VAIL, Colo.— It's a queer autumn so far in Colorado's high country. The aspen leaves that nearly everywhere have started their dazzle by mid-September almost uniformly retain the deeper green of summer chlorophyll.
"It's kind of shocking to me," said Crested Butte Mayor Jim Schmidt, who has observed the fall turning in Crested Butte since 1978.
Schmidt tells visitors to expect peak colours in Crested Butte between Sept. 20 and 26. On Monday, he reported by telephone, yellow was almost entirely absent.
The colour shift normally occurs a week or two earlier in Summit County than in Vail, where I lived from 1985 to 1998. In a Facebook post on Sunday, I joked that we went to the edge of the Earth in search of yellowing aspen. My joke was an allusion to the Grand Mesa, where a road goes to a point called Lands End. There, at an elevation of 3,200 metres, you can look down almost 1,800 m to the valley below.
There we did see a lone yellowing aspen tree.
Acquaintances responded to my Facebook post with observations of columbine in full bloom in early September, one at 4,000 m near Telluride and another at 3,700 m near Vail.
Aspen do not turn uniformly. From my experience, they began turning 10 days to two weeks earlier in the Winter Park area than in Vail, which is much warmer. But at Vail, in my memory, the colour shift was well underway by mid-September, peaking late in the month. For me, peak means there's still some green. I like my bananas that way, too. Early in Vail this week, the aspen forests were like bananas still on the boat.
Climate is rife with the noise of weather, with sometimes wide swings from year to year. "Average" never perfunctorily falls on a date or number. That said, we know the edges of summer have been expanding in Colorado and elsewhere. In Gunnison, retired geology professor Bruce Bartelson has been curating local temperature records. Growing season has expanded in Gunnison to 80 days lately, up from 67 days before. Most notable have been the rising night-time minimum temperatures.
In Aspen, Jim Kravitz was cautious. He's the director of the naturalist programs at the Aspen Center for Environmental Studies. "I'm not going to speak boldly and say we've broken new ground," he said when I called him about what he's seeing.
Kravitz does not have deep records of aspen changing in their namesake town. He has been taking photographs in the last eight years for comparison. He has also spoken with those who have been in Aspen a long time. They tell him that the late colour change is unusual but not unique.
Many things influence when and how aspen leaves change, he pointed out, including both temperatures and moisture but also genetic variability and light. Spring hung on late this year, and then late summer was exceptionally dry.
What ensures the transformation are clear, bright days, and cold nights. They could come soon, producing change to produce the peak colours by the last weekend in September. "I'm thinking it will happen quick," he said.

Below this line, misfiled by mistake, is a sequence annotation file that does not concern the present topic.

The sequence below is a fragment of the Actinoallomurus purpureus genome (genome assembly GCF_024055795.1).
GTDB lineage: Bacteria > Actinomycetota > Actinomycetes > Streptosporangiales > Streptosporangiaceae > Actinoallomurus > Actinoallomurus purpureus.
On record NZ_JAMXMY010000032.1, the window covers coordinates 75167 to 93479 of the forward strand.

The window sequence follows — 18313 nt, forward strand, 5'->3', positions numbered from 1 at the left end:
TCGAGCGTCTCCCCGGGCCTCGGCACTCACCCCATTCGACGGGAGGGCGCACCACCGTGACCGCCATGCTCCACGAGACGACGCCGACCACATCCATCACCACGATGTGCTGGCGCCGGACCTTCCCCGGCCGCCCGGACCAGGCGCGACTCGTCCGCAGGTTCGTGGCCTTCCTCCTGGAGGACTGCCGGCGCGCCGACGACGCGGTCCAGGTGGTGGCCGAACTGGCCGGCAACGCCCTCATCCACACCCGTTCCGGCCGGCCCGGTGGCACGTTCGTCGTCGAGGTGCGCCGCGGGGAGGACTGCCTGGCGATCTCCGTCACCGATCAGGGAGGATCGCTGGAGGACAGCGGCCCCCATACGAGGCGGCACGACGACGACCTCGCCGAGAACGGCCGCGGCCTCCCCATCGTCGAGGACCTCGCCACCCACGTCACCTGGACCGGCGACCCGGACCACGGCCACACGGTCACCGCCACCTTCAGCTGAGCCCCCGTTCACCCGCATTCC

A tale of two Economies, one better than the other
KETCHUM, Colo.—Again comes a report of two economies in a mountain resort valley, this time from the Ketchum-Sun Valley area.
"We have two types of residents," said David Patrie, outreach director for Sun Valley Economic Development, in a recent public briefing.
"We have those who derive income from outside the county. They could be trust-funders, or they could work remotely for Google. Our economy works pretty well for those folks. Then we've got people who depend on Blaine County to make a living. It's not working as well for them."
The big, overview numbers look healthy. It's in the weeds where the problem becomes apparent, and precisely so in the real estate market.
"Juiced by outside money, home prices rose much faster than local wealth," the Idaho Mountain Express explained. "The strain is showing in the labour market. Companies can't find workers at wages they can pay, and workers can't find a place to live—let alone one they can afford."
About 16 per cent of people in Blaine County are uninsured. That's higher than the state and national averages, said the Express, and higher than in the counties where Aspen, Jackson Hole, Park City, Steamboat Springs, and Breckenridge are located.
Latest discovery in Burgess shales
LAKE LOUISE, Alta.—After all these years of giving, the Burgess shales of the Rocky Mountains continue to produce new and interesting fossils. The latest, reported the Rocky Mountain Outlook, is a species described as a pair of large, egg-shaped eyes and a multi-tool head with long walking legs.
The scorpion-like creature also has several pairs of limbs that could sense, grasp, crush, cut, and chew.
This find occurred in the Marble Canyon excavation site on the British Columbia side of the Continental Divide, but relatively near Banff. The shales are famous for the exceptional preservation of the soft parts of fossils from 508 million years ago.